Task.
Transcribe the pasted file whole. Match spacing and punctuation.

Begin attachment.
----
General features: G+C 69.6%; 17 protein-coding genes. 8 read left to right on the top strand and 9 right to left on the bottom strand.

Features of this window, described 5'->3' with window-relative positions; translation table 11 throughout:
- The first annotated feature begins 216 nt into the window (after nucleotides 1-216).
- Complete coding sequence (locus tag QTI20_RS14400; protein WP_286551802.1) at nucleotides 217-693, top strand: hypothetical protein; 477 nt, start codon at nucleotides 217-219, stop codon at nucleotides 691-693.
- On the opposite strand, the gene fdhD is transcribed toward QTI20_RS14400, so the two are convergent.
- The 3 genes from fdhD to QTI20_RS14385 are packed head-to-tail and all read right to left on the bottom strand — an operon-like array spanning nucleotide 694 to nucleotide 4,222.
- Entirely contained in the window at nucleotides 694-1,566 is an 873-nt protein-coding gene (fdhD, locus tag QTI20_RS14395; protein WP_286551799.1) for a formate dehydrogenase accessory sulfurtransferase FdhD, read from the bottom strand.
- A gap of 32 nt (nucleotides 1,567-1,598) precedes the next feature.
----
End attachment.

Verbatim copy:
General features: G+C 69.6%; 17 protein-coding genes. 8 read left to right on the top strand and 9 right to left on the bottom strand.

Features of this window, described 5'->3' with window-relative positions; translation table 11 throughout:
- The first annotated feature begins 216 nt into the window (after nucleotides 1-216).
- Complete coding sequence (locus tag QTI20_RS14400; protein WP_286551802.1) at nucleotides 217-693, top strand: hypothetical protein; 477 nt, start codon at nucleotides 217-219, stop codon at nucleotides 691-693.
- On the opposite strand, the gene fdhD is transcribed toward QTI20_RS14400, so the two are convergent.
- The 3 genes from fdhD to QTI20_RS14385 are packed head-to-tail and all read right to left on the bottom strand — an operon-like array spanning nucleotide 694 to nucleotide 4,222.
- Entirely contained in the window at nucleotides 694-1,566 is an 873-nt protein-coding gene (fdhD, locus tag QTI20_RS14395; protein WP_286551799.1) for a formate dehydrogenase accessory sulfurtransferase FdhD, read from the bottom strand.
- A gap of 32 nt (nucleotides 1,567-1,598) precedes the next feature.